The ’24 wrestling team was mostly returners aside from three newcomers, Avi Meltzer ’26, Tyler Peterson ’25, and Tyler Fromm ’25. Those individuals, coupled with returners Joe Tumolo ’25, Axel Caramico ’26, Ethan Collura ’25, John Berlandi ’27, Asa Caramico ’24, Maxx Miller ’25, Angus Deely ’24, Trey Boula ’24, AJ Turner ’25, and Kweku Arthur-Mensah ’25, to produce “one of its best seasons in years,” said Mr. Dunham. He praised captains Trey Boula ’24 and Angus Deely ’24 for their leadership and help in uniting the team this year as well as the energy that senior Jaylani Woolridge ’24 often brought into the room. He noted that the team was filled with homegrown wrestlers last year who really stepped up to help the team find success. The team took 3rd place at the Avon Tournament, 3rd at the Tabor Tournament, and 2nd at the Brunswick Invitational in the early stages of the season. In the middle of the season, there were several season-ending injuries that knocked starters out of the lineup for the remainder of the season. However, that did not affect the team, as it managed to earn 3rd place at the Western New England Tournament, and 5th place at the New England Tournament. The future looks very promising for Trinity-Pawling wrestling, as the majority of the team, and of its New England place winners will be returning.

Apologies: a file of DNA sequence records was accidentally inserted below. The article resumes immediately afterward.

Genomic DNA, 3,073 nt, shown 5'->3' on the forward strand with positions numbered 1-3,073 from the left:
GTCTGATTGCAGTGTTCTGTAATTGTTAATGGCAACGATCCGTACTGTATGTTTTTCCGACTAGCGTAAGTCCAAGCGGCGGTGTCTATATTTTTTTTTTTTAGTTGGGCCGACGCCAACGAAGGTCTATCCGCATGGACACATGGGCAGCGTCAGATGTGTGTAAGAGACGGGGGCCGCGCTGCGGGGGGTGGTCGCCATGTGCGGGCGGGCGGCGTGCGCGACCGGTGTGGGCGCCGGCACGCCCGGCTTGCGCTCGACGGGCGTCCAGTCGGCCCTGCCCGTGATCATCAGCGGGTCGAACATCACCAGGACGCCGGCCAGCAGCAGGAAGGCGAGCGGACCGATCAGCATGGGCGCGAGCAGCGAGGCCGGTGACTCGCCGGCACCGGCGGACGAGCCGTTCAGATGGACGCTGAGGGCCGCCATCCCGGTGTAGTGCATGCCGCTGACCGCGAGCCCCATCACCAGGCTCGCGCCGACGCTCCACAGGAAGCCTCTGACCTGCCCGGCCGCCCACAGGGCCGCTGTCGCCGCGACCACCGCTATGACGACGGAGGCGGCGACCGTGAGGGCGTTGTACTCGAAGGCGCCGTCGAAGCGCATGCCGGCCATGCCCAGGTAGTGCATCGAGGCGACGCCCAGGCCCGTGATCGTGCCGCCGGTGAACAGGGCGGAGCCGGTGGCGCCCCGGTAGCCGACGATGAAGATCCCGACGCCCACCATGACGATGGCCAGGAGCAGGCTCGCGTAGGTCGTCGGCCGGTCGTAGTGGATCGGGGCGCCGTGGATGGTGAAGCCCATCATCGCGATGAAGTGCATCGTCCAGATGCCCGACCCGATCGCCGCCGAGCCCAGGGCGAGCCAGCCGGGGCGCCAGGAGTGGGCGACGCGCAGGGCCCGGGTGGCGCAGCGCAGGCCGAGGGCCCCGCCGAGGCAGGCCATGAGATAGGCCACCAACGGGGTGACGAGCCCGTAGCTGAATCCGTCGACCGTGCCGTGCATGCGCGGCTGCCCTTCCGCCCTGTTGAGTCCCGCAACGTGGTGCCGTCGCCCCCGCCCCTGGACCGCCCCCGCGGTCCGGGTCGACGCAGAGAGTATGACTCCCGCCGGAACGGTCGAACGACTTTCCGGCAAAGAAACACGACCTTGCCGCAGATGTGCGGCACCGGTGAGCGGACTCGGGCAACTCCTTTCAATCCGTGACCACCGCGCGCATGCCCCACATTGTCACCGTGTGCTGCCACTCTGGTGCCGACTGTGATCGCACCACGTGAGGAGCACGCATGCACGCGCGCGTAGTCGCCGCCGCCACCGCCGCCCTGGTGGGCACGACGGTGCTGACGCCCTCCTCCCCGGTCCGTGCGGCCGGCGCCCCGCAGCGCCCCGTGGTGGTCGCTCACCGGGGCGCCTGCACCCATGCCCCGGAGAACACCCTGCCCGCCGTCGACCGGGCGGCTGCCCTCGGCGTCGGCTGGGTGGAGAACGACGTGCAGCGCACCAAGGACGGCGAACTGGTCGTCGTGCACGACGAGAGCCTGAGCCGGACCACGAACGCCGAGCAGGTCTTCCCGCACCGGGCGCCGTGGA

by Hunter Baran ’25

Jesus Moreno, Trinity-Pawling faculty member


Jesús Moreno (referred to as Don Jesús by his students), a dedicated educator at Trinity-Pawling School, is known for his innovative teaching methods that blend language acquisition with experiential learning. As a teacher of Spanish 1; Spanish 4 Honors; and Spanish 5: Spanish Language and Experiential Art, Moreno continually seeks ways to engage his students actively in the learning process.

Intrigued by the concept of kinesthetic learning, a learning style in which the student needs to move or feel in order to learn more effectively, Moreno sought to implement this method last term by incorporating interactive woodworking projects into his Spanish 5 class.

Upon hearing about Moreno’s Spanish Language and Experiential Art class’s involvement with woodworking, Ricky Oliver, Director of Theater Arts, recognized the synergy between Moreno’s teaching methods and the theater’s needs for its upcoming winter production and reached out to Moreno to see how they could work together. Moreno’s daughter, serving as the assistant director of the play, further bridged the gap, making the partnership a natural fit.